How Mindfulness Taught Me Not to Sweat the Small Stuff
by WITHIN Cofounder Hannah Knapp
When I turned 18, my boyfriend at the time gave me a copy of Don’t Sweat the Small Stuff. We had been together for over a year, so he knew my neurotic mind pretty well.
I still remember the moment he gave me the book. My cheeks flushed, and waves of embarrassment and sadness washed over me. I managed to look up at him and force out, “Thanks.” But inside I was writhing with self-judgment. All I saw in his gift was criticism; all I heard was, “You take life too seriously. Lighten up!”
But, being the ultra-serious, ultra-disciplined teenager that I was, I set about reading the book cover to cover and trying to figure out how to be less serious and uptight. I appreciated every word, tears often streaming down my cheeks as I heard the truth of them - but had no idea how to change my deeply-ingrained habits.
Fast forward ten years later, and I was still trying to figure it out. The jobs I had fallen into after college all took advantage of my expert-level meticulousness and attention to detail – that is, my complete inability not to sweat the small stuff. Every day it was reinforced by the admiration of friends and colleagues that this laser-focus on keeping projects and people on-track was incredibly valuable.
But deep down, I still sensed that there was more to life than completing projects on-time, being reliable, and catching other people’s oversights. All that energy I was pouring into meticulousness was stressing me out, even though it was the very thing that made me valuable to the people I worked with.
I was beginning to realize that I needed to find a way to balance my attention to detail, with acceptance and humor and lightness. And, I had no idea how to do it at 29, any more than when I was 18.
In my desperation, I asked a friend of mine how she had done it. She was ten years older, and really seemed to have figured this out. “Two things,” she said. “I got a life coach, and I started meditating.” I had no idea what a life coach was, and the closest I had come to meditating was the few minutes in savasana at the end of yoga classes. Without missing a beat, I asked, “Who’s your life coach, and where I can learn to meditate?”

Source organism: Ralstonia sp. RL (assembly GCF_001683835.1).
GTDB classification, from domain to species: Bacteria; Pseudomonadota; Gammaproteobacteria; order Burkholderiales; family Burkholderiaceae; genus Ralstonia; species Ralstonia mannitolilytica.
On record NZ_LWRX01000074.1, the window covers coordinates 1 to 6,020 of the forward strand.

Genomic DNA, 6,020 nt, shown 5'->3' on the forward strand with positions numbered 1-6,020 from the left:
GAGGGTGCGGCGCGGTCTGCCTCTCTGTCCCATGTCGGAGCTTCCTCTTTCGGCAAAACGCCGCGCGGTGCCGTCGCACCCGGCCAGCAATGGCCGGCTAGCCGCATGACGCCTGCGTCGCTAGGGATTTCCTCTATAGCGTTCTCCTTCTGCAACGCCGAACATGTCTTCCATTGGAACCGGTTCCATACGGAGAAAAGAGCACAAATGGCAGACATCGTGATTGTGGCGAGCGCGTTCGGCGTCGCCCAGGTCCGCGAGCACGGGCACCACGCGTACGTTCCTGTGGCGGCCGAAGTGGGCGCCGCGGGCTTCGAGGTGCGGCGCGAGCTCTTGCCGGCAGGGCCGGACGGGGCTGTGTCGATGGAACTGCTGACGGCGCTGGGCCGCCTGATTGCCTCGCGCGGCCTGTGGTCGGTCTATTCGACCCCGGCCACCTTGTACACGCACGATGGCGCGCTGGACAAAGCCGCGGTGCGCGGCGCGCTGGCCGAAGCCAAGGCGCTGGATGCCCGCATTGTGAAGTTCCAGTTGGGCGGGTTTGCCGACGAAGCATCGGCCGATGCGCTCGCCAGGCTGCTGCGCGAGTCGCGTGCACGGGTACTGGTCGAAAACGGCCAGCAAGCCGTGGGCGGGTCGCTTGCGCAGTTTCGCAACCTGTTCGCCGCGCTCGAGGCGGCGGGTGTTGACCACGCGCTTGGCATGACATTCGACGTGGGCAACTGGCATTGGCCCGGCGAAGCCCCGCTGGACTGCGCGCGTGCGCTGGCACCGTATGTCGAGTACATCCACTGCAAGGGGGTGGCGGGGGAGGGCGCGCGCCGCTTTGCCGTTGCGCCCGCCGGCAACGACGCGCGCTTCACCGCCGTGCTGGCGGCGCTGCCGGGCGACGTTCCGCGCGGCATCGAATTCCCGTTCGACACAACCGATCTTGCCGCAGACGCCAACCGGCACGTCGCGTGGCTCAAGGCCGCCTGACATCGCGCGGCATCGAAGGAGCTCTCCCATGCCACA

A month later, I began what became a 6-year stint with my friend’s life coach. And two years after that first conversation, I sat my first 10-day silent meditation retreat.
The life coaching helped me tease out what wasn’t working for me in my life, what I wanted to be doing differently, and how to take small steps in new directions. Change was very gradual, practical and manageable. The meditation retreat, on the other hand, was more explosive.
My whole perspective on life, the purpose of living, and my relationship to everyone and everything in my life was turned upside down, in a very short period of time. I came out of it reeling; it took months to integrate everything I had learned into my daily life, with the help of my life coach.
So what was it about the retreat that was so powerful? When you practice mindfulness meditation – as I learned to do on that retreat – you’re noticing that your mind has wandered, and bringing your attention back to the present moment – over and over again. Doing that makes you really, really intimate with your thought patterns.
You realize that your thoughts are just thoughts. They aren’t real, and you don’t have to believe them or get caught up in them. That realization is the beginning of actually not sweating the small stuff.
It’s not like I went on the meditation retreat, realized this truth, and then never got wound up about anything again. Even now, I get caught by my thoughts, especially when I’m in charge of a situation and it’s not going according to plan. But it’s so much more likely now that I’ll notice I’m getting wound up, pause, and find a way to lighten up.
I often shift my perspective by asking myself one of these questions:
There’s nothing I can do about it now, so why not just relax and see what happens next?
Will this matter tomorrow? Will it matter a year from now?
Is it more important to get this right, or to learn from it?
Given what I know now, what’s the best next step I can take?
Fundamentally, mindfulness is about realizing that we’re so much more than our thoughts – so much more than the small stuff.
Practicing meditation gives us the opportunity to get in touch with that deeper awareness, that well of patience and curiosity that’s hidden beneath the surface frenzy of our daily lives.
The more often I touch that, the easier it is for me to remember that I’m not actually in control of anything at all, and relax into whatever is happening. When I do, the next best step usually presents itself effortlessly, and I can take action from that deeper place of knowing, rather than out of reaction to the situation.
All these years later, I chuckle when I think of how right-on my boyfriend was with his present. I definitely needed to learn how not to sweat the small stuff. It just didn’t happen quite the way either of us thought it would.
Hannah loves helping new students explore meditation and mindfulness, and learn how not to sweat the small stuff for themselves. She teaches at WITHIN on Mondays, and leads guided meditation sessions and workshops in workplaces all over the Bay Area.